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Pension proposal for public workers advances in N.J. Assembly

| Jun 9, 2016 | Employment Disputes |

 

On Monday, June 6, 2016, the Judiciary Committee of the New Jersey Assembly voted to advance a referendum on a constitutional amendment concerning pension payments for public employees. The move, which was approved 6-2, will now make its way to a full vote in the New Jersey Assembly. If approved, the issue would go on the state’s voting ballot in November.

 

The referendum is controversial. The referendum needed to pass through both Legislative bodies in two consecutive years to make it onto the ballot. It was approved by both the Assembly and the Senate in 2016. With Democrats holding majorities in both houses, they can bypass Governor Chris Christie, a Republican who is against the amendment.

During a hearing at the State House in Trenton, representatives of both sides of the issue argued their cases. The CEO of the New Jersey Business And Industry Association said the amendment would be “a profound game changer,” while the President of the New Jersey Education Association argued that teachers they represent have never missed their pension payments, and that the state should commit to doing the same. Assemblyman Joseph Lagana said, “we have an absolute legal obligation. Unless forced to, the state will not make its payments.”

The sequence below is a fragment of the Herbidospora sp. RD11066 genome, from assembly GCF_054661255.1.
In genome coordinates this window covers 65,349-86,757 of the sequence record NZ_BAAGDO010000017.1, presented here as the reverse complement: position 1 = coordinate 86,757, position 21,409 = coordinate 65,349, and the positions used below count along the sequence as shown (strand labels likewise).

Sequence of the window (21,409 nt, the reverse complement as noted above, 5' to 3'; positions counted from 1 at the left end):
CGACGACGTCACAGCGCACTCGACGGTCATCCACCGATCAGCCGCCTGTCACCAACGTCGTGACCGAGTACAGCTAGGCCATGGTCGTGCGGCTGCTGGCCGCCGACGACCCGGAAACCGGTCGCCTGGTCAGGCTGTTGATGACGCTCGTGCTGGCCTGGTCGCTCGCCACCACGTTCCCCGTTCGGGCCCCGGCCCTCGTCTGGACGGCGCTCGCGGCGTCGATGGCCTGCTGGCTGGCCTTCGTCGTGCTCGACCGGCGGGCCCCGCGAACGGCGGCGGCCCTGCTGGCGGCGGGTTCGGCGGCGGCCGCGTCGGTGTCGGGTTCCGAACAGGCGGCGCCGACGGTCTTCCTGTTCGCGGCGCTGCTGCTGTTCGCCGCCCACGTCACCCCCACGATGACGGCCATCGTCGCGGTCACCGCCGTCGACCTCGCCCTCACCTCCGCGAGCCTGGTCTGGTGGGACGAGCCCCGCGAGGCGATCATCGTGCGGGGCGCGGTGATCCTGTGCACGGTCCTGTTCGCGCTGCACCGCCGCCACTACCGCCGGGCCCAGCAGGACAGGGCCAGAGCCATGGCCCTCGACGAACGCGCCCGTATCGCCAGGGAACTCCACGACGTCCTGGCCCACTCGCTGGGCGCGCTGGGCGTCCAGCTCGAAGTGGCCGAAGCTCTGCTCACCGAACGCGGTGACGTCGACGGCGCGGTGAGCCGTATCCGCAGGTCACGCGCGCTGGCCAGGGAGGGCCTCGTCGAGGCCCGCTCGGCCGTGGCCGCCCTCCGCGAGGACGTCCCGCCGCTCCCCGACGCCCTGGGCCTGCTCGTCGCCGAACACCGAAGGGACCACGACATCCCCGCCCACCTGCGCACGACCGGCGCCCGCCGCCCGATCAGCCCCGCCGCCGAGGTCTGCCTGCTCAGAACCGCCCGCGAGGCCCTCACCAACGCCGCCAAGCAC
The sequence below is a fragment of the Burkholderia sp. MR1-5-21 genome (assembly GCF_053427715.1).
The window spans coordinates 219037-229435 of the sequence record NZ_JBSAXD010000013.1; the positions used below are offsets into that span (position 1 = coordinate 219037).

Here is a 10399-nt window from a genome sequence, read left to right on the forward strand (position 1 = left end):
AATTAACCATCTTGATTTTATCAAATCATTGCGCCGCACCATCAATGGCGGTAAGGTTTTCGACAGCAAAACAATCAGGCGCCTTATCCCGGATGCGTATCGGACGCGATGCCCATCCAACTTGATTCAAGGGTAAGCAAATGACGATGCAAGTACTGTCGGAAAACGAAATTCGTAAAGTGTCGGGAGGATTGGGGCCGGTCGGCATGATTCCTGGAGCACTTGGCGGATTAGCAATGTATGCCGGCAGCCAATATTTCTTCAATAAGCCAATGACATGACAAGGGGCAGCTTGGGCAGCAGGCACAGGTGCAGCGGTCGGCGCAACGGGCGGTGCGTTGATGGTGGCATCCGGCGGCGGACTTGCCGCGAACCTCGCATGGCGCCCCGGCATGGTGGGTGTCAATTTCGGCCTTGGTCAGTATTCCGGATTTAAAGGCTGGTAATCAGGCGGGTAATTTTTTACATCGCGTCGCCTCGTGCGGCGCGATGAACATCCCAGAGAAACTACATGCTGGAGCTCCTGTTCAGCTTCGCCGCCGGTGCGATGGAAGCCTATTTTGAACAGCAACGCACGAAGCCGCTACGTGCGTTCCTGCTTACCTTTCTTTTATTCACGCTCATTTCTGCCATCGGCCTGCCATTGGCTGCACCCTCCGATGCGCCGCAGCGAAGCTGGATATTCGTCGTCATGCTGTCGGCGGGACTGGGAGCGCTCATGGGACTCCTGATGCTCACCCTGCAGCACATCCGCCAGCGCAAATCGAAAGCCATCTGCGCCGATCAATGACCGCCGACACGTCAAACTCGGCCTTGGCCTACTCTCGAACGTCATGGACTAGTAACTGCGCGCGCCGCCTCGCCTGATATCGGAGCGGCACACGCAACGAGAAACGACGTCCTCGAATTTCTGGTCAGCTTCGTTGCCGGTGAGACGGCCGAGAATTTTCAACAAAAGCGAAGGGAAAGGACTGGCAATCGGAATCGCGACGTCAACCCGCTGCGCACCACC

It is important for all employees, public or private, to understand their rights. Not all employees have strong unions on their side, so it is important to understand one’s rights when it comes to employment disputes, and proceed appropriately to make certain employers live up to their legal obligations.

Source: The Record, “N.J. Assembly committee OKs pension payment proposal,” John C. Ensslin, June 6, 2016